Since 2021, the EuroHPC JU has received over 700 applications from researchers across Europe to use these supercomputers in different scientific disciplines or industrial sectors. More information on how to gain access can be found here.

Of these, 120 applications are related to AI, with 42 dedicated to large language model (LLM) problems, for example using LLMs to sort and analyse large amounts of text-based documents. In the table below, we can see the distribution of active AI projects across different EuroHPC JU systems.  The table also indicates the different access modes, based on compute resource requirements, that applicants have requested.

Graph depicting the 90 AI projects active on EuroHPC computers, and 29 which are under evaluation.
90 AI projects are active on EuroHPC computers and 29 are under evaluation. Source: EuroHPC JU

Supporting the development of AI expertise in HPC

Using supercomputers to solve AI problems is complex, and in many cases expert support is needed to ensure that these challenging AI puzzles are solved quickly and efficiently. To finance this type of expertise and support across Europe, EuroHPC JU established the EuroCC National Competence Centres (NCCs) in each country across the European Union.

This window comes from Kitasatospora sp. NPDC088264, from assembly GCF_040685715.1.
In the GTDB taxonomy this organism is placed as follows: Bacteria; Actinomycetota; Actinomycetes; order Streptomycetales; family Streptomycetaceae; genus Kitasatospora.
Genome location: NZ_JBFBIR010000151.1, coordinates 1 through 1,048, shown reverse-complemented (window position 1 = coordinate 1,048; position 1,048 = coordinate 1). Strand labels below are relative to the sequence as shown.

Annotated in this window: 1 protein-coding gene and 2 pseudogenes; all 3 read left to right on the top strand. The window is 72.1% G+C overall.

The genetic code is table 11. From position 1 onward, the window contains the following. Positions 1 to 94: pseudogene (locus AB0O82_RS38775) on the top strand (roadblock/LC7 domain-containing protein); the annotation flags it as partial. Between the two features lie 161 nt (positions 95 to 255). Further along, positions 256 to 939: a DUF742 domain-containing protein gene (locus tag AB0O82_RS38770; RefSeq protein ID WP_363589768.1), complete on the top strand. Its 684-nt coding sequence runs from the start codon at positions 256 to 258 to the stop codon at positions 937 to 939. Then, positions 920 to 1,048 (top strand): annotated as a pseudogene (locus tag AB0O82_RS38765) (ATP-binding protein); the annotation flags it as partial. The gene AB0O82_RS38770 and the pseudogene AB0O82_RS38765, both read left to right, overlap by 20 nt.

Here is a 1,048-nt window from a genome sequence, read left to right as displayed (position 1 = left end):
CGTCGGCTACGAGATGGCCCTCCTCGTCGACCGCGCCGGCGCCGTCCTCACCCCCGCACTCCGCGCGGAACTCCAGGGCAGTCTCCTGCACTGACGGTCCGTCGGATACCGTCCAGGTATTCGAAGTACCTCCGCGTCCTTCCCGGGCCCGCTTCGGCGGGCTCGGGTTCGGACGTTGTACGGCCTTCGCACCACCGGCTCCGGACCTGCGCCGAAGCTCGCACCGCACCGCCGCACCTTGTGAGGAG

AI experts from the 33 EuroCC NCCs have supported over 42 projects across the EU. In addition, NCCs regularly organise a range of training sessions related to AI techniques and tools within HPC, available for anyone to attend for free.

The EuroHPC JU has also financed a project called FF4EuroHPC,  which fosters the uptake of HPC by small and medium enterprises (SMEs) across Europe. To date, 42 SMEs have been financed to conduct research and innovation experiments using HPC resources. Among these, 19 SME experiments successfully utilised AI on HPC to produce innovative solutions to complex problems within different industrial sectors:

  • In one project involving chicken farming, AI and machine learning were employed to automate the labour-intensive task of monitoring chickens on large farms. Computer vision sensors were developed to count chickens, track their health, and detect issues like disease outbreaks, reducing costs and improving staff productivity. HPC was then used to train and calibrate these models, which was not feasible to do on standard personal computers, and this led to the development of a novel precision agriculture sensor combining cameras, edge computing, and IoT, enhancing poultry farming. HPC sped up model development significantly, resulting in over 90% accuracy for chicken detection and around a 10% reduction of costs and chicken mortality rates.